The EFM Feature

Following up on Steve’s post below, I have to say that few columns that I’ve read during the campaign season have been more wrong than Mark Davis’s. He begins with a flawed premise (that millions of people will start studying up on Mormonism as opposed to, say, familiarizing themselves with the basic of the Governor’s political positions) and then moves on from that flawed premise to literally arguing that Governor Romney must be prepared to present archeological evidence for the Book of Mormon during the course of his presidential campaign. In other words, Mitt Romney had best be a credible (as Mark Davis defines credible) defender of his faith before he can answer the “Mormon question.”
(What does this even look like? Should his website say: “click here for Governor Romney on strategy in Iraq; click here for Governor Romney on health care; and click here for Governor Romney on the millenial reign of Christ!”)
Yet this is quite literally impossible. As I have found, the evangelicals who obsess over Mormons and love to spout this or that element of Mormon theology tend to have a problem: they’re quite convinced they know more about Mormonism than, well, Mormons do. A perfect example of the phenomenon is the the recent youtubed confrontation between the Governor and a smug Des Moines radio host. In that clip, you see the Governor, a leader of his church, being told by his non-Mormon host what his church “really” believes.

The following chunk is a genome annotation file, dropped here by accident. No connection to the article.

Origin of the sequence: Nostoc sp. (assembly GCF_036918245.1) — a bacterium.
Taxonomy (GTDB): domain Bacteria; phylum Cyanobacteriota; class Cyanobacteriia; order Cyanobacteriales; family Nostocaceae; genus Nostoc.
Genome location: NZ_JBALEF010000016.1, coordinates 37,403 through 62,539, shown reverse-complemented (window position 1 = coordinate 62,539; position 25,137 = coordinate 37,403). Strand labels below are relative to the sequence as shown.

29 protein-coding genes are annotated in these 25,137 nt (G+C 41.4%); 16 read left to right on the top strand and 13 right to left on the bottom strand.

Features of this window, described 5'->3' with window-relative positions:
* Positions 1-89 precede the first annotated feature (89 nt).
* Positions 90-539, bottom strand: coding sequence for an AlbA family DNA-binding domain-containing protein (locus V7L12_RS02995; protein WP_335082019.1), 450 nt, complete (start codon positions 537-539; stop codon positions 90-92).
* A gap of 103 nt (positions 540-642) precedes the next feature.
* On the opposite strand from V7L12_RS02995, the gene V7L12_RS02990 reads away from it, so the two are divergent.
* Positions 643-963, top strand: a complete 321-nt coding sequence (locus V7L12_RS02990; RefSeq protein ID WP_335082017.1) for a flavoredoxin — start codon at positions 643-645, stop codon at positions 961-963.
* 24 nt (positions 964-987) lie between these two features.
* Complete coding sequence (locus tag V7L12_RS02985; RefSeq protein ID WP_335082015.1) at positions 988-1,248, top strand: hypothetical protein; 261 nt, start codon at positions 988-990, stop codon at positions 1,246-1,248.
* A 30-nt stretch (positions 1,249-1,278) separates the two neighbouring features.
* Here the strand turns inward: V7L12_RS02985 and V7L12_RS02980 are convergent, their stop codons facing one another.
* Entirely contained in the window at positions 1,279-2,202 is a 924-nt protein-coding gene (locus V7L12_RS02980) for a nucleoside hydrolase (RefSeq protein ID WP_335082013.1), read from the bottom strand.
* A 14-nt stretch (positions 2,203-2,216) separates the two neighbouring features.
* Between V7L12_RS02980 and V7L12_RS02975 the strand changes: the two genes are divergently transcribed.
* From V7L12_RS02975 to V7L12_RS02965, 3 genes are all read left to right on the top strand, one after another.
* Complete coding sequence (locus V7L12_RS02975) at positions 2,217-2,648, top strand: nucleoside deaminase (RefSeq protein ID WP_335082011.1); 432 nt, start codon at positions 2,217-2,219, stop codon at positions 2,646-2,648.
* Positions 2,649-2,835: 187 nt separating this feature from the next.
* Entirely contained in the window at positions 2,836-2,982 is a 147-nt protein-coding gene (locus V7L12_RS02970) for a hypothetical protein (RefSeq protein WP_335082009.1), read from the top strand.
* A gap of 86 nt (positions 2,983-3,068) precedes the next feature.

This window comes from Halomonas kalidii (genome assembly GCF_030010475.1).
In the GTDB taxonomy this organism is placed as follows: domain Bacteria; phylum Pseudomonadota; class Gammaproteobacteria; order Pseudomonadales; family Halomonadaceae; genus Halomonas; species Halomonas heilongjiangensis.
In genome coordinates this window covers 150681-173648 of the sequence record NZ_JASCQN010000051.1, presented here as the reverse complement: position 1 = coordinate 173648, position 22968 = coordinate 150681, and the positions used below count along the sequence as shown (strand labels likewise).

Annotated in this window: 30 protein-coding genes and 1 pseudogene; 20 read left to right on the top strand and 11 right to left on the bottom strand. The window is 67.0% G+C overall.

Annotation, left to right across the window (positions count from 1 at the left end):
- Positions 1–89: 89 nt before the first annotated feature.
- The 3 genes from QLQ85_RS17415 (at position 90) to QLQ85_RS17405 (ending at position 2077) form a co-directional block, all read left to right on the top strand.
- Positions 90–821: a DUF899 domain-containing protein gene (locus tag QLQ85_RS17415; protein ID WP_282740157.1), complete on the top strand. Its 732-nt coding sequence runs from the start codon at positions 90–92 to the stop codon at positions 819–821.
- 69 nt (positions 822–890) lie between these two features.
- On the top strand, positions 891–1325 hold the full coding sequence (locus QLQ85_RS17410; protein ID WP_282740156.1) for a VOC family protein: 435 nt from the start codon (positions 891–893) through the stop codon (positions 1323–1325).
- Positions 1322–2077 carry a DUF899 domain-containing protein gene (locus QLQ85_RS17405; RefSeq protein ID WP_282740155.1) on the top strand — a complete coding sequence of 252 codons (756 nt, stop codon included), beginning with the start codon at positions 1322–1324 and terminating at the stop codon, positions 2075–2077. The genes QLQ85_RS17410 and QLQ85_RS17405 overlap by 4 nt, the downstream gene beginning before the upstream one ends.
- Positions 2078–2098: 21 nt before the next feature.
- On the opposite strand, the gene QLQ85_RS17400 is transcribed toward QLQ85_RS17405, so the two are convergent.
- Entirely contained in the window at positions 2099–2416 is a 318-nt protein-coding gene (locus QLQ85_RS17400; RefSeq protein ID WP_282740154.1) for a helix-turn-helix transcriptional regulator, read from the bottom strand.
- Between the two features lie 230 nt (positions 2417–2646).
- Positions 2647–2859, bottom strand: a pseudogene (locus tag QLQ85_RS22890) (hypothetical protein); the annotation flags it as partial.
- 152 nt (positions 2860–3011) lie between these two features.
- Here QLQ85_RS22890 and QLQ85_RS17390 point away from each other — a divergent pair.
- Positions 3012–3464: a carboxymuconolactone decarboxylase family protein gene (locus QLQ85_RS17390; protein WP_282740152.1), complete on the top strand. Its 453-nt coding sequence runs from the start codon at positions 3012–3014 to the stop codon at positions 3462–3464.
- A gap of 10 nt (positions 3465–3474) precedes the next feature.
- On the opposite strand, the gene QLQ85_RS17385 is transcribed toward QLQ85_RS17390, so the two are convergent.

Americans are not really that curious about Mormon theology. Americans are even less curious about early American archeology. Americans (at least many Americans) do want to know if a candidate shares their moral values and if that candidate has the right answers on the pressing political issues of our time. Theology only interests them to the extent that theology actually drives politically relevant actions.
As Steve notes, Americans certainly have a “right” to ask the Governor whatever question they want. They do not have a right to the answer that furthers their agenda. Mark Davis wanted to debate the Governor over the veracity of Mormon truth claims, and the Governor wouldn’t go along. Good for him.
CHARLES adds: I don’t think Americans are simply “not really that curious about Mormon theology,” David. I don’t think most of us, evangelicals in particular, are all that curious about theology in general–and very regrettably so.
Then again, I am a nerd.

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